An early map of Al­berta’s Banff National Park

An early map of Ban , Canada’s rst and most fa­mous national park

Canadian Geographic - - CONTENTS - *with files from Erika Rein­hardt, ar­chiv­ist, Li­brary and Ar­chives Canada By Harry Wil­son*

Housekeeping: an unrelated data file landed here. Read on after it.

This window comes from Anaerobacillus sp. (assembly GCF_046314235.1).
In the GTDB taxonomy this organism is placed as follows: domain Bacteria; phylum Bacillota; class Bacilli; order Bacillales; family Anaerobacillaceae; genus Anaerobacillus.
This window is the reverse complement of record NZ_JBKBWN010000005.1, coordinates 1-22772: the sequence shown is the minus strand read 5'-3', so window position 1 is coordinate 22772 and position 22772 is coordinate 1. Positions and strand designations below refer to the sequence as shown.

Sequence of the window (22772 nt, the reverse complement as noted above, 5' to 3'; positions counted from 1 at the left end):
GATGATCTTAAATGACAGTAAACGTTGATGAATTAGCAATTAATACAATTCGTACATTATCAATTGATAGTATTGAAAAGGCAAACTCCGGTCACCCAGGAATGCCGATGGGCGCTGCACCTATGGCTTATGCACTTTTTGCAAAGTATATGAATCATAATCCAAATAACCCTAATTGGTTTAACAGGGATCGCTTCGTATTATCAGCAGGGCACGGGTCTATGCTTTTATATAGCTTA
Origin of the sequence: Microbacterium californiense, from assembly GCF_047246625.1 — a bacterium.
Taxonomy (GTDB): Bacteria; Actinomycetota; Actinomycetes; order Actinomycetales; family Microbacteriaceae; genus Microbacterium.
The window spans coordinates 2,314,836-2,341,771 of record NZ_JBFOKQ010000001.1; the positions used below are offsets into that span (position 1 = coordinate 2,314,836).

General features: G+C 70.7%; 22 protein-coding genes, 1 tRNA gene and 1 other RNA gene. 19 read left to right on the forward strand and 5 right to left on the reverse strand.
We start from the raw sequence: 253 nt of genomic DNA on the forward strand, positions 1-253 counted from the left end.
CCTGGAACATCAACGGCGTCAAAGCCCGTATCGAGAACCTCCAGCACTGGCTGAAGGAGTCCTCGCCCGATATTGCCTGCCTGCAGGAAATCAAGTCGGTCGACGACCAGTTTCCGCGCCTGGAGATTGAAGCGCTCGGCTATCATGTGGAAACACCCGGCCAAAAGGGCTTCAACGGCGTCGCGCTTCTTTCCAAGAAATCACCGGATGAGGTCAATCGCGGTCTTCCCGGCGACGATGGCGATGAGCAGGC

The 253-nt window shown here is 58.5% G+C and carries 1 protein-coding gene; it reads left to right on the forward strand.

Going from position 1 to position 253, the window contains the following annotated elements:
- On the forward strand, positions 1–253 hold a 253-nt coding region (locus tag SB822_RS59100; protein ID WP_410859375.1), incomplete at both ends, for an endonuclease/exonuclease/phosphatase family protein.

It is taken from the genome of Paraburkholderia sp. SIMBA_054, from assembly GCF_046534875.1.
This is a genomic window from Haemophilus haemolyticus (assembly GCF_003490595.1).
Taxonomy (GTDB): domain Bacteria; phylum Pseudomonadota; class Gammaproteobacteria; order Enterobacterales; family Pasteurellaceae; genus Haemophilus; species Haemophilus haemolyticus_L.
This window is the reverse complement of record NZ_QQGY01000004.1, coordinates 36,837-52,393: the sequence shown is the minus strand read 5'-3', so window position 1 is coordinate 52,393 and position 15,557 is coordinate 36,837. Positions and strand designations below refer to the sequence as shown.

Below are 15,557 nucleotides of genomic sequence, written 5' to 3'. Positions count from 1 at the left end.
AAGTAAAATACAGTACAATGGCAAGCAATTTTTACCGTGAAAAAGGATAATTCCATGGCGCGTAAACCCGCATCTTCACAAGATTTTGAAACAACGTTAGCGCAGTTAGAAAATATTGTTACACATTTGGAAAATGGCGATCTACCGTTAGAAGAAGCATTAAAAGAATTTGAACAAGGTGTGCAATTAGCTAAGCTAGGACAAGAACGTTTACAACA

MCCARDELL-MCCABE National Park doesn’t ex­actly trip off the tongue. But then it was never likely that the pow­ers-that-be in late 19th-cen­tury Canada were go­ing to name what would be­come the na­tion’s first national park after the Cana­dian Pa­cific Rail­way work­ers who stum­bled across Banff’s now fa­mous hot springs in 1883 — a “dis­cov­ery” (First Na­tions had long been aware of the waters) that was the cat­a­lyst for the for­ma­tion of the coun­try’s national parks sys­tem. In­deed, two years after broth­ers Wil­liam and Thomas Mccardell and Frank Mccabe ex­plored the springs at the base of Sul­phur Moun­tain, the fed­eral gov­ern­ment es­tab­lished a 26-square-kilo­me­tre pro­tected area there, the name of which, while util­i­tar­ian, was also a clas­sic ex­am­ple of the lack of imag­i­na­tion that of­ten plagues bu­reau­cra­cies the world over: Hot Springs Re­serve. The feds’ in­ten­tion was twofold: to pre­serve the un­de­ni­ably en­tranc­ing land­scape (Wil­liam Mccardell had de­scribed the cave por­tion of the springs as be­ing “like some fan­tas­tic dream from a tale of the Ara­bian Nights”) and, with the CPR, to de­velop the area into a tourist des­ti­na­tion to help make the rail­way prof­itable. In 1887, the re­serve was penul­ti­mately re­named — in a does-what-it-says-on-thetin style, of course — Rocky Moun­tains Park and ex­panded to 674 square kilo­me­tres. In 1888, the Banff Springs Ho­tel was com­pleted, and tourists be­gan stream­ing into the re­gion, which the CPR pro­moted as Canada’s Alps, tak­ing a page out of the spa tourism book that had proved so pop­u­lar in Europe. The map shown here, the first topo­graph­i­cal sur­vey of Rocky Moun­tains Park, was printed the same year and shows the bur­geon­ing tourist in­fra­struc­ture around the Banff town­site — roads, trails, the Banff San­i­tar­ium [sic], the newly com­pleted ho­tel, the hot springs at Cave and Basin and the Up­per Hot Springs. By 1895, the moun­tain re­serves that would be­come Yoho, Glacier and Water­ton Lakes national parks had been es­tab­lished, draw­ing still more tourists west. With the for­ma­tion in 1911 of the Do­min­ion Parks Branch — the pre­cur­sor to Parks Canada and the first national parks ad­min­is­tra­tion in the world — pro­tect­ing the spa­ces now so revered in our col­lec­tive con­scious­ness be­came a coastto-coast-to-coast ef­fort. Now that’s a le­gacy the Mccardell broth­ers and Mccabe would no doubt be proud of.

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